One of the breakthrough pledges at last year’s COP26 summit came from India’s Prime Minister Narendra Modi, who pledged to cut emissions to net zero by 2070. But, unlike the more developed nations that have set out 2050 net zero ambitions, India is still in a growth stage. It faces a fine balancing act to meet increasing power supply demands and raise a significant proportion of its population out of poverty while reducing emissions.
Climate risk and India
India’s rising incomes, growing and young populations and business-friendly policies offer a fantastic opportunity for emerging market investors. There are plenty of high-quality companies with strong business models, competitive advantages and capable managers. But, like many developing countries, India’s people and businesses are particularly vulnerable to the impacts of climate change. Less predictable monsoons, increasing average temperatures and more frequent extreme weather events could halt economic activity, impact consumption expenditure and displace millions of its citizens. Additionally, as an emerging economy, India has lower capacity to mitigate the effects.
India: CO2 Emissions in a Global Context
Annual CO2 emissions (billion tonnes)
India accounted for 7% of the world’s CO2 emissions in 2019, up 40% from 2009 levels indicating the rapid development of the country.
Per capita emissions (billion tonnes)
With its huge population, India’s per capita carbon emissions are well below Europe’s. India’s energy use and emissions are less than half the world average.
GHG emissions by source (million tonnes)
Electricity and heating account for the greatest share of India’s carbon output, while transport emissions are below the world average.
Total primary energy demand in India, 2000-2020
India is heavily reliant on coal and other fossil fuels for its energy needs. Traditional use of biomass such as wood or charcoal has been falling but an estimated 50% of people still do not have access to clean cooking facilities.
Source: Our world in data, International Energy Agency India energy outlook 2021. 2020 saw a drop-in emissions and energy consumption due to the Covid-19 pandemic, in most cases 2019 data has been used.
Economic growth verses emissions reductions
The challenge for India will be juggling economic growth with reducing emissions. Pre-pandemic, the World Bank estimated India’s poverty headcount ratio at 22% of the population. However, disruption from the Covid-19 pandemic aside, India has made great strides in improving the lives of its 1.4 billion inhabitants. For example, in 2018, Prime Minister Modi announced that every village in India now has access to electricity. While not all households are linked up to the supply, the scale of the electrification is impressive and will improve the lives of millions.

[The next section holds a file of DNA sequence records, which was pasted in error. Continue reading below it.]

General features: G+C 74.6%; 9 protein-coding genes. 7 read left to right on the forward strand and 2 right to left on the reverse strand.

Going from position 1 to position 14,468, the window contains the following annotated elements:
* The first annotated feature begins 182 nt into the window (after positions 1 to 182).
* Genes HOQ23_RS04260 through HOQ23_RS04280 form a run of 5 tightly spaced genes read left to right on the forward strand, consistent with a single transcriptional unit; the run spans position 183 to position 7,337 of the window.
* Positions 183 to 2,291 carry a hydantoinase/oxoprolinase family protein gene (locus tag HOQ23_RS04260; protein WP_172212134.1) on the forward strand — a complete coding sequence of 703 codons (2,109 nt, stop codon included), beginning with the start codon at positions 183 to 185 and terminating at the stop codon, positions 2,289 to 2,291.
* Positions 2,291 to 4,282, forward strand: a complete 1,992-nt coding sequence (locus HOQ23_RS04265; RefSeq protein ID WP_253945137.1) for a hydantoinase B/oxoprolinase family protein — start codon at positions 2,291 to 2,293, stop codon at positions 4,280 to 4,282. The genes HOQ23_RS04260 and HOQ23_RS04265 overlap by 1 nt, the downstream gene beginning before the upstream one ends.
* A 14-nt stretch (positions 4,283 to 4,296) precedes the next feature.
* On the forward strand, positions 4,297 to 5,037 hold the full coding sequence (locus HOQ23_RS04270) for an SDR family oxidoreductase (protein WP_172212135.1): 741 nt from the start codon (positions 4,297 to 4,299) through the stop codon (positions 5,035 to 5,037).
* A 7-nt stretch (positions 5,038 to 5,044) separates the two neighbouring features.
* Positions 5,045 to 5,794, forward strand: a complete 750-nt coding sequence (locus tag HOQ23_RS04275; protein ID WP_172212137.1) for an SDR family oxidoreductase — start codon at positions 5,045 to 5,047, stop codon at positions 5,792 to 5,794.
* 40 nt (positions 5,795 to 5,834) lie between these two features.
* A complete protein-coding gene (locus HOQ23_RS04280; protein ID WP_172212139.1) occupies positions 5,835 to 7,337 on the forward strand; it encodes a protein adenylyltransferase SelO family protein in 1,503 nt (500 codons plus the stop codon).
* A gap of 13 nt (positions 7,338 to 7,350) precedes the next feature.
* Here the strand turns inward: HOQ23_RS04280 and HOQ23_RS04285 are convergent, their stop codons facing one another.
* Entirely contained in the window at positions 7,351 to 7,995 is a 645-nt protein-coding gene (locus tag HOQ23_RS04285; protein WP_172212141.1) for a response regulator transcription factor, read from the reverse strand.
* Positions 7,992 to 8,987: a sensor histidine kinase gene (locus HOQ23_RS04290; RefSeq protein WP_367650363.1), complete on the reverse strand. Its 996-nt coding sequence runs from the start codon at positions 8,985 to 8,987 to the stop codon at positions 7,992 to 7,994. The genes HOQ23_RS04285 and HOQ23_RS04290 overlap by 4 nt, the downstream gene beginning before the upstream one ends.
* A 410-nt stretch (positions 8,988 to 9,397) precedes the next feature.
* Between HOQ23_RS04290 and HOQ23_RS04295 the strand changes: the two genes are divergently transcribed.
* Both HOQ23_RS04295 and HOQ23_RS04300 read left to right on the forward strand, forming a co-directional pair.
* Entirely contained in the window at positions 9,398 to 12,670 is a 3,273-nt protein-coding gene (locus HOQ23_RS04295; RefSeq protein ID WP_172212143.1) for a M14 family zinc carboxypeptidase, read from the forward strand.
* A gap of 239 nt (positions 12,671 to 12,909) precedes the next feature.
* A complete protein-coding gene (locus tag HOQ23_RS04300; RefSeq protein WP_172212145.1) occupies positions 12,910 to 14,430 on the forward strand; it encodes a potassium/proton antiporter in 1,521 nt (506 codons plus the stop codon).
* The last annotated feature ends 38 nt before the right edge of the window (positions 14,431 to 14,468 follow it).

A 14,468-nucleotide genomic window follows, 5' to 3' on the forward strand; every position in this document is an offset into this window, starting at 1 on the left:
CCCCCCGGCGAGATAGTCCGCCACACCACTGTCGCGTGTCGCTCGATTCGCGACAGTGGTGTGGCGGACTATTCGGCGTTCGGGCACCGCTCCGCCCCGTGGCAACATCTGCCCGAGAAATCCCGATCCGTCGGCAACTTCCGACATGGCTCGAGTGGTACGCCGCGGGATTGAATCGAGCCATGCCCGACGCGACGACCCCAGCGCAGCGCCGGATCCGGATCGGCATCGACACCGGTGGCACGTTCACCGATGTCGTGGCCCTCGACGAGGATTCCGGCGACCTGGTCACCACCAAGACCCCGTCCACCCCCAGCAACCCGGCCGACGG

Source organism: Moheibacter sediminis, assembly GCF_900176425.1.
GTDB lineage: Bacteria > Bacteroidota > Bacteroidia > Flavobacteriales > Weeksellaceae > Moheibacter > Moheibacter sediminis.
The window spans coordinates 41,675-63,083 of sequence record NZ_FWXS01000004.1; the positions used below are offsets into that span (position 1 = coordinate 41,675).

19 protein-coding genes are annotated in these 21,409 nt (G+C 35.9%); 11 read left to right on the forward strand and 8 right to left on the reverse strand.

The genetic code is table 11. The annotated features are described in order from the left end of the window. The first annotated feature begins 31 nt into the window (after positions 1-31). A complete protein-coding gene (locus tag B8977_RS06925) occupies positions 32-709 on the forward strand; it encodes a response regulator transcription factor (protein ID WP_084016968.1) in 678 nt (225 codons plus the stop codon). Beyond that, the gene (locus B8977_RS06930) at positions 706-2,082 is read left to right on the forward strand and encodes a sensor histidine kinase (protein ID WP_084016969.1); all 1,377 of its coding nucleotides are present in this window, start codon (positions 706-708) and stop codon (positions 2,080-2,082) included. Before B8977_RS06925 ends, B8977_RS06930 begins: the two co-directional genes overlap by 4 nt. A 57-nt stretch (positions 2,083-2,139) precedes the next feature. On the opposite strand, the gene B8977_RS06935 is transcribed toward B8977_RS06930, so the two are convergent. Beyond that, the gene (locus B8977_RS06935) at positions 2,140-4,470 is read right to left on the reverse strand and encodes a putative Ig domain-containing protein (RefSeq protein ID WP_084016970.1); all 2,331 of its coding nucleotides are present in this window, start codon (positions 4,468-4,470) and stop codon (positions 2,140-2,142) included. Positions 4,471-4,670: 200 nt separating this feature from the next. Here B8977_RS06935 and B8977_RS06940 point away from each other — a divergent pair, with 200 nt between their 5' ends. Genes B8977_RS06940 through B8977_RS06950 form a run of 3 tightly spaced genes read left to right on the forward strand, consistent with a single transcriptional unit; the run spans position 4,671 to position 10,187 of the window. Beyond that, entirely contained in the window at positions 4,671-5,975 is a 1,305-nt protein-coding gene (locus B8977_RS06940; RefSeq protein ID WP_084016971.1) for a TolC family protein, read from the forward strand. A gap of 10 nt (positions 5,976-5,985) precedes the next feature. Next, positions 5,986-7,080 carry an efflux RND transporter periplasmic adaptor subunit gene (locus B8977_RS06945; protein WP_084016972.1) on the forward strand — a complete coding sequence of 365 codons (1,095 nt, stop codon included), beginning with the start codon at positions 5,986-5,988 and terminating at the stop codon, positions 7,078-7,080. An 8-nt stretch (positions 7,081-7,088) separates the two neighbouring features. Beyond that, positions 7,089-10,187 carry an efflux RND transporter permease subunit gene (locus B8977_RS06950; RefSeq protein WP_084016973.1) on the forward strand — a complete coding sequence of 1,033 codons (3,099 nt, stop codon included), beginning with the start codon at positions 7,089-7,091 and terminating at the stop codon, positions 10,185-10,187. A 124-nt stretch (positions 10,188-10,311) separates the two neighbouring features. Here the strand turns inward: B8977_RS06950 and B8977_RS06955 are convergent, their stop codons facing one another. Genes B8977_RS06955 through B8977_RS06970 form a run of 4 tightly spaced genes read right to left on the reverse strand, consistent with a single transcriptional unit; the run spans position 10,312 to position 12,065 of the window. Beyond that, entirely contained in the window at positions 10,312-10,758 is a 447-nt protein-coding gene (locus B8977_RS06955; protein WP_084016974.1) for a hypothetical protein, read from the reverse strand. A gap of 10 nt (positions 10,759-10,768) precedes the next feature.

India is heavily reliant on coal to meet its growing energy demand. Reducing emissions from fossil fuels will not be easy. Many livelihoods depend on coal so reduction might not be a vote winner and a large investment is needed to improve and adapt the electricity grid for renewable energy sources.
There are positives though: the country has taken significant steps towards initiating a low-carbon economy across various sectors and is emerging as a leader in renewable energy capacity. As technology improves, renewable energy sources are becoming more economical in comparison to traditional fossil fuels and India has some of the lowest costs for solar PV projects in the world. Although shy of the government’s target of 100GW by end 2022 installed solar capacity has increased almost 500% since 2016 to 40.1GW.
Installed solar capacity (GW)
Source: Ministry of new and renewable energy
India’s climate policy
As the third-highest energy consumer in the world, India’s steps to lower emissions are essential to meet global reduction targets. Alongside the net zero by 2070 target Modi pledged to do the following by 2030:
increase its renewable-energy capacity to 500GW
meet 50% of energy demand from renewable energy sources
reduce the economy’s carbon emissions intensity by 45%
reduce its total projected carbon emissions by 1 billion tonnes
India’s 2021 budget announcement was also more climate-friendly, with two-thirds of the USD120bn earmarked for energy heading towards renewable energy. However, one of the biggest disappointments at COP26 was the watering down of the coal power commitment led by India and backed by China from “phase out” to “phase down”.
We believe a key priority for India is to provide additional details around their net zero targets. The additional detail is needed to properly evaluate their plans, and for companies to understand the role they are expected to have and the associated commercial risks and opportunities. India has a key role in achieving global carbon reduction targets and Modi’s commitments at last year’s COP26 marked a visible shift in the way India views its role in the global climate action. Modi also stressed that developed countries will need to make climate finance available to developing countries. Given that India has only contributed to 3.2% share of global CO2 since 1750 (verses 4.6% contribution from the 20 times smaller, by population, UK) perhaps he has a point.
The value of investments and any income derived from them can go down as well as up and investors may not get back the original amount invested.
Investing in emerging markets is generally considered to involve more risk than developed markets.
Views and opinions have been arrived at by BMO Global Asset Management and should not be considered to be a recommendation or solicitation to buy or sell any companies that may be mentioned.
The information, opinions, estimates or forecasts contained in this document were obtained from sources reasonably believed to be reliable and are subject to change at any time.
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